1. This is an application in. revision directed against the decree passed by the Judge, Small Cause Court, Caunpore, dismissing the plaintiff-applicant's suit for recovery of Rs. 153 against the three defendants. The case was fixed for the 31st March 1932. It was stated on behalf of the plaintiff by his Vakil that if the defendant Sheo Charan stated on oath with 'ganga jali' in his hand, the suit might be disposed of in accordance with his 'evidence. The defendants' Vakil accepted the offer stating that the defendants (including Sheo Charan) agreed to abide by the evidence of Sheo Charan. The defendants' Vakil prayed for one day's adjournment to enable him to produce Sheo Charan. Accordingly the case was adjourned to 1st April 1932, when the plaintiff made an application attempting to resile from the offer to abide by the oath of Sheo Charan. The lower Court however administered the particular kind of oath which the plaintiff had proposed on the previous day, and Sheo Charan's evidence being against the truth of the plaintiff's allegation, his suit was dismissed.
2. It is argued on behalf of the plaintiff that the learned Judge was in error in administering the special oath to Sheo Charan and deciding the suit in accordance with his evidence in view of the revocation of his offer by the plaintiff. It is contended that there is nothing in law to prevent a party from revoking an offer to abide by the oath of another before the oath is actually taken. No authority has been quoted in support of this contention, which is not, in my opinion sound. Section 8, Oaths Act (Act 10 of 1873), empowers a Court to administer an oath of a special kind to a person willing to take it. Section 9 provides that if any party offers to be bound by any such oath, as is mentioned in Section 8, if such oath is made by the other party, the Court may ask such party whether or not he will make the oath. Section 10 empowers the Court to administer such oath if the party to whom the offer is made signifies his willingness to make the oath. Section 11 declares that the evidence so given shall be conclusive proof of the matter stated. There can be no doubt that the offer of the plaintiff, made on 31st March 1932, was forthwith accepted on behalf of the defendants, including the defendant Sheo Charan who was to take an oath with the Ganges water in his hand. No question was raised in the Court below as regards the authority of the vakil on both sides to bind their respective clients, nor has any i such question been raised before me passed by the Judge of 'the Small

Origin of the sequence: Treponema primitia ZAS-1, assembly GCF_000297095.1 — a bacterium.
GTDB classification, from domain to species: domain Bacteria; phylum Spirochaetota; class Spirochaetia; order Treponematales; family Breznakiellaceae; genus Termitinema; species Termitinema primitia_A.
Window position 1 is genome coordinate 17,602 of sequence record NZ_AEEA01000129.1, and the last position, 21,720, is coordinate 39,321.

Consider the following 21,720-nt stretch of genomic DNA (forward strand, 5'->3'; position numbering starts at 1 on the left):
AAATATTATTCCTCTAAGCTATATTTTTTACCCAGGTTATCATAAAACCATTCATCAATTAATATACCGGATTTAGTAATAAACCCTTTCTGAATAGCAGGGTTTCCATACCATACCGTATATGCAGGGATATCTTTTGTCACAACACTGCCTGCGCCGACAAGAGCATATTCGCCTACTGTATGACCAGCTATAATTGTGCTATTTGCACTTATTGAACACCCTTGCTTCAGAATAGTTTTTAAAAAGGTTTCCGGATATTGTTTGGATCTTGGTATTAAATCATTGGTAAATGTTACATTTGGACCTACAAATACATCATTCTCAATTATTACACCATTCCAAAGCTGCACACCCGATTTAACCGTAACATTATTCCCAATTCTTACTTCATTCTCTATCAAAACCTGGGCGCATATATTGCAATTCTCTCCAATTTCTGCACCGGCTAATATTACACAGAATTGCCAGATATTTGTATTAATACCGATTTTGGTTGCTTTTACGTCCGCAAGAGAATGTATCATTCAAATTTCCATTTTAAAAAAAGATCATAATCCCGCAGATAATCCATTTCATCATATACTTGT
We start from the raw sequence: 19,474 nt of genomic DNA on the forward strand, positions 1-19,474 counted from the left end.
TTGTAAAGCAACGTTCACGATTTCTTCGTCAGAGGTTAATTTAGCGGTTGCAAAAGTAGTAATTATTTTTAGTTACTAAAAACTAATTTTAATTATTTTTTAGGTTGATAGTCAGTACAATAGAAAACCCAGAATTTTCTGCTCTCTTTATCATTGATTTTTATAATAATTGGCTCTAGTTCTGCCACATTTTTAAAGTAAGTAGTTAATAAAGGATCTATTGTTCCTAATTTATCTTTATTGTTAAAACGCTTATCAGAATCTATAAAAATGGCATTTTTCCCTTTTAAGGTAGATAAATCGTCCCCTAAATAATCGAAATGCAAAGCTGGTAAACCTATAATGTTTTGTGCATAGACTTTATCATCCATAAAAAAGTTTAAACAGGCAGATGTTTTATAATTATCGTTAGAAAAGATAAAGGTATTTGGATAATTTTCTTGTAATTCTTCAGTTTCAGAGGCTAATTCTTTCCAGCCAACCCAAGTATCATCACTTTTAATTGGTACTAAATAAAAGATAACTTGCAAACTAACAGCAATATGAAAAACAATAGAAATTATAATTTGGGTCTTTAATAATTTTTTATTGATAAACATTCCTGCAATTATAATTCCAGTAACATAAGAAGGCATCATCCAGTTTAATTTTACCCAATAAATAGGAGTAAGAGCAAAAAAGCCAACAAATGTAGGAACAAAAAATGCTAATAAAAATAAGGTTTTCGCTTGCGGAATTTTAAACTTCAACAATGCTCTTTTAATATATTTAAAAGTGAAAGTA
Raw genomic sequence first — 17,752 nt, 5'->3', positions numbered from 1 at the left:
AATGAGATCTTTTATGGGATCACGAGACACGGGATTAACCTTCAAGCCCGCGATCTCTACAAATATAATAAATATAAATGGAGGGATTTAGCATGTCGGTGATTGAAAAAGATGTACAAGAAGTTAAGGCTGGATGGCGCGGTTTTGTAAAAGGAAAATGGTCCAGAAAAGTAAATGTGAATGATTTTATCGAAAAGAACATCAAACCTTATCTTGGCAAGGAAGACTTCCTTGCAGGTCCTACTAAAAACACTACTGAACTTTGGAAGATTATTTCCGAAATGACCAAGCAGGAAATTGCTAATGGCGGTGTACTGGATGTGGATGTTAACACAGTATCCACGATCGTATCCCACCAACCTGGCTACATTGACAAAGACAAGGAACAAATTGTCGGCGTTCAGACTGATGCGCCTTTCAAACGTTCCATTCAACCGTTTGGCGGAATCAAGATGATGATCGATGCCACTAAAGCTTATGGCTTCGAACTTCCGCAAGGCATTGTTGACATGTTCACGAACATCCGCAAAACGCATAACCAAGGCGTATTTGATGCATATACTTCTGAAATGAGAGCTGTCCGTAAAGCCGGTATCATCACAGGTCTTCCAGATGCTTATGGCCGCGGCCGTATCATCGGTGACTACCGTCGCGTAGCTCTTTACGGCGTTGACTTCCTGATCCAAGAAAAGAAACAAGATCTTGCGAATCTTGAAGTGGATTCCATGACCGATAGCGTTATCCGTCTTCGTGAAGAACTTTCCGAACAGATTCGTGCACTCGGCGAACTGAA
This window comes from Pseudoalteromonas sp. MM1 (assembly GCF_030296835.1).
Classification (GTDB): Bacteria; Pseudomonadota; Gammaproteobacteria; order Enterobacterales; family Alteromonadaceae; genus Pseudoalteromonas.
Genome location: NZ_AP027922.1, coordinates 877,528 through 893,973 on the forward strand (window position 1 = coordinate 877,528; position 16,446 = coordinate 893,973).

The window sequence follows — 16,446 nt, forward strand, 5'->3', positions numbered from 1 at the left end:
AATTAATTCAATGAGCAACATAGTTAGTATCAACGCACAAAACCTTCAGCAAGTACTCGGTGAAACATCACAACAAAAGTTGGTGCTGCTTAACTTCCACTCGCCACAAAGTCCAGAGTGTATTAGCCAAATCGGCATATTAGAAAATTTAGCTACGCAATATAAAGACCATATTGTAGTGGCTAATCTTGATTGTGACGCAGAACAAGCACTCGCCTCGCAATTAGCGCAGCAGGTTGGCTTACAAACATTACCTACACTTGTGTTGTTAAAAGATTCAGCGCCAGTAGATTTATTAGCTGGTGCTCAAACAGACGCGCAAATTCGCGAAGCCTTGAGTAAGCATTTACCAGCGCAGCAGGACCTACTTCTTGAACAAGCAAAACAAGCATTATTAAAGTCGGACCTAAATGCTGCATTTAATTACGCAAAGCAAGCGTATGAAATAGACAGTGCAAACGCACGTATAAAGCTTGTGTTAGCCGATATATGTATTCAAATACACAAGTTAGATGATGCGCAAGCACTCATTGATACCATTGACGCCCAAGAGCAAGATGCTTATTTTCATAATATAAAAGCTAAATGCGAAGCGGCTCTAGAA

3. I have therefore to decide the case on the assumption that the plaintiff's vakil had the authority to offer to abide by the evidence of Sheo Charan, in case he made a statement with Ganges water in his hand, and that Sheo Charan's vakil had an authority to accept that offer on his behalf. There was thus a completed agreement on 31st March 1932, under which the controversy in the suit was to be settled in accordance with the evidence of Sheo Charan.
4. It was argued by the learned Counsel for the applicant that the suit could not be deemed to have been adjusted till the oath was actually made. The agreement between the parties arrived at on 31st March 1932 has to be considered like any other agreement in which an offer is made on one side and acceptance on the other. Both the parties being represented by duly authorized agents, the offer made on behalf of the plaintiff was accepted there and then on behalf of the defendants, and the acceptance was complete immediately after the offer was made. It was forthwith communicated to the plaintiff's agent. The plaintiff could not therefore revoke his offer on the next day. Section 5, Contract Act, clearly provides that a proposal may be revoked at any time before the communication of its acceptance is complete as against the proposer, but not afterwards. The communication of an acceptance is complete as against the proposer when it is put in a course of transmission to him so as to be out of the power of the acceptor (Section 4, ibid.). In the case before me, communication of the acceptance was complete on 31st March 1932, as already mentioned, and the plaintiff's revocation next day could not affect the binding character of the agreement to have the suit decided in accordance with the evidence of the defendant, Sheo Charan. In this view the learned Judge of the Court below was right in holding the plaintiff to his offer to abide by the oath of the defendant, Sheo Charan. The latter swore in the manner proposed that the plaintiff's claim was false. Such evidence was rightly treated by the lower Court as conclusive. This revision fails and is dismissed with costs.